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Discernment and dignity at heart of Pope’s words to Filipino leaders

Discernment and dignity at heart of Pope’s words to Filipino leaders

(Vatican Radio) The first full day of Pope Francis’ pastoral visit to the people of the Philippines began with an official welcome from the country’s leader Begnino Aquino in the Malacanan presidential palace in Manila. A private encounter between the Pope and the President was followed by a meeting with the country’s diplomats and political leaders, during which the Holy Father challenged the nation’s ruling class to tackle what he termed the “glaring, and indeed scandalous, social inequalities” that persist in their country today.

The head of Vatican Radio’s English Section, Sean Patrick Lovett is in Manila following this papal visit and takes as closer look at what the Pope had to say….


The contrast was striking.

One moment the Pope was outside, being driven through the streets of Manila amid the raucous noise and confusion of excited crowds – the next he was inside the solemn and austere confines of the Presidential Palace being greeted with hushed and respectful tones by members of the Philippine government and diplomatic corps.

The first part of Friday morning’s official welcome ceremony at Malacanan required the Pope to sign the so-called “Golden Book”. This is what he wrote, in English: “On the President and people of this beloved land of the Philippines, I ask Almighty God’s abundant blessings of wisdom, discernment, prosperity and peace”.

That’s something new. Not the fact of signing the visitor’s book or invoking blessings of prosperity and peace. It’s that word “discernment”, a very Jesuit word, most often associated with Ignatian spirituality, the simplest meaning of which is “the ability to decide between truth and error, between right and wrong”.

It’s the word that set the tone for the Pope’s first public speech here in the Philippines, a speech addressed precisely to those who make the decisions: government leaders, authorities, diplomats, and the President himself.

Pope Francis began by repeating the primary reason for his visit to this country: to express his closeness “to those who endured the suffering, loss and devastation caused by Typhoon Yolanda”. But he quickly went on to the heart of his message which regarded what he called “the moral imperative of ensuring social justice and respect for human dignity”. The Pope spoke of the need to “break the bonds of injustice and oppression which give rise to glaring, and indeed scandalous, social inequalities”. He called for greater attention to be given the poor and the family, and for greater respect for the rights of conscience, religious freedom and the right to life. “A culture of integrity”, he said, becomes “the moral glue which holds society together”.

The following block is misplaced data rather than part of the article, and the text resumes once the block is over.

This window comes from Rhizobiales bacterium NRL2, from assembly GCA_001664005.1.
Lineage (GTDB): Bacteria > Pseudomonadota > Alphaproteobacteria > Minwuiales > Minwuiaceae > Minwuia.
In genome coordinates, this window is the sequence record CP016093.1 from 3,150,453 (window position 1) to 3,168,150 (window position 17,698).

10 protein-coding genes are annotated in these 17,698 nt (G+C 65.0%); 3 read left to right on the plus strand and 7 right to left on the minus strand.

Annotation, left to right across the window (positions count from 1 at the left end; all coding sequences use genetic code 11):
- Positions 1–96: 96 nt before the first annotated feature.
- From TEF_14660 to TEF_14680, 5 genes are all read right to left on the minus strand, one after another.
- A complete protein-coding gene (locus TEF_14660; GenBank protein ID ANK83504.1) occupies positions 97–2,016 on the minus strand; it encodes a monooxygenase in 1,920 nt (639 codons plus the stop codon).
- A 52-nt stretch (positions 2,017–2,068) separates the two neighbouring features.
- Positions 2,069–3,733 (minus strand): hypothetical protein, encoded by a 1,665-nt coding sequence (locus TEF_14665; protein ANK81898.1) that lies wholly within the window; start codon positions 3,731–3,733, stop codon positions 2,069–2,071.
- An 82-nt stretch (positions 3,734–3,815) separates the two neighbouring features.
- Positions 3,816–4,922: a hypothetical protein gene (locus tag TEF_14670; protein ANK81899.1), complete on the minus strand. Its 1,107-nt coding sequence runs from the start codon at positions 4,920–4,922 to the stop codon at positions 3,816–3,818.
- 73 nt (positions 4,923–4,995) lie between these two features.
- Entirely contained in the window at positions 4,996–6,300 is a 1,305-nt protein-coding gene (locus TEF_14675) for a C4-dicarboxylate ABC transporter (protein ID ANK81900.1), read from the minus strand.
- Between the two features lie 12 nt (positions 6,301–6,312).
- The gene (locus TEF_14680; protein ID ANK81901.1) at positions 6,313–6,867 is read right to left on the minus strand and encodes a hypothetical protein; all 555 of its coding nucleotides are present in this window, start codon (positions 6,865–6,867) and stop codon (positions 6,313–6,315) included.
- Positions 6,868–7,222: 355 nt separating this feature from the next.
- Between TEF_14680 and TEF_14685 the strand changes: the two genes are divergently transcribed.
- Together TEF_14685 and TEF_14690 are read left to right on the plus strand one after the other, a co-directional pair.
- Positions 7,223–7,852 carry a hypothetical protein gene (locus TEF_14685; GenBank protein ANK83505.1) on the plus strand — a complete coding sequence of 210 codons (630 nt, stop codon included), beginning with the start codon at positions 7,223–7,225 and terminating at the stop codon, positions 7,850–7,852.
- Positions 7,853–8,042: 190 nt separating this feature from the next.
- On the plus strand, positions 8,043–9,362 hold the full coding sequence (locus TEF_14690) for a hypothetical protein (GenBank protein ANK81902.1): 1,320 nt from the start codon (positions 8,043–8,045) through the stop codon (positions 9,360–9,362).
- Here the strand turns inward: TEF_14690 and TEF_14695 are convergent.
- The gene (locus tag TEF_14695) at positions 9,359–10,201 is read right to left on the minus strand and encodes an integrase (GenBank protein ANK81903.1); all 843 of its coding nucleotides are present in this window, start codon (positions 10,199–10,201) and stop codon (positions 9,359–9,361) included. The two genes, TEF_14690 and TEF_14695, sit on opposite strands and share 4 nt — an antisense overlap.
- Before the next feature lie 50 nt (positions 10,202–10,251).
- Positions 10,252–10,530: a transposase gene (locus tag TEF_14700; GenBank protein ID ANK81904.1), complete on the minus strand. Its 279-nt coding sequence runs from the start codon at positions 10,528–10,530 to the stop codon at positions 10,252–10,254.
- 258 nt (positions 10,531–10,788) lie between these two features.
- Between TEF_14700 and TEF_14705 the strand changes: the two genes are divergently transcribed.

The Pope concluded by praising efforts “to promote dialogue and cooperation between the followers of the different religions” and expressed his trust that “progress made in bringing peace to the south of the country will result in just solutions” and in respect of the inalienable the rights of all, “including the indigenous peoples and religious minorities”.

In his welcome speech, President Benigno Aquino III, began by praising the contribution of the Church in the Philippines during the Marcos dictatorship and its role in the People Power Revolution that brought about the dictator’s downfall in 1986. But he went on to make critical comments aimed at what he called “some members of the clergy” in the Philippines for being silent “before the wrongs of the previous administration” and for “rendering judgement without an appreciation of the facts”.

It will be interesting to see how both speeches are commented upon by the media over the next few hours and days. I promise to keep you informed.

(from Vatican Radio)

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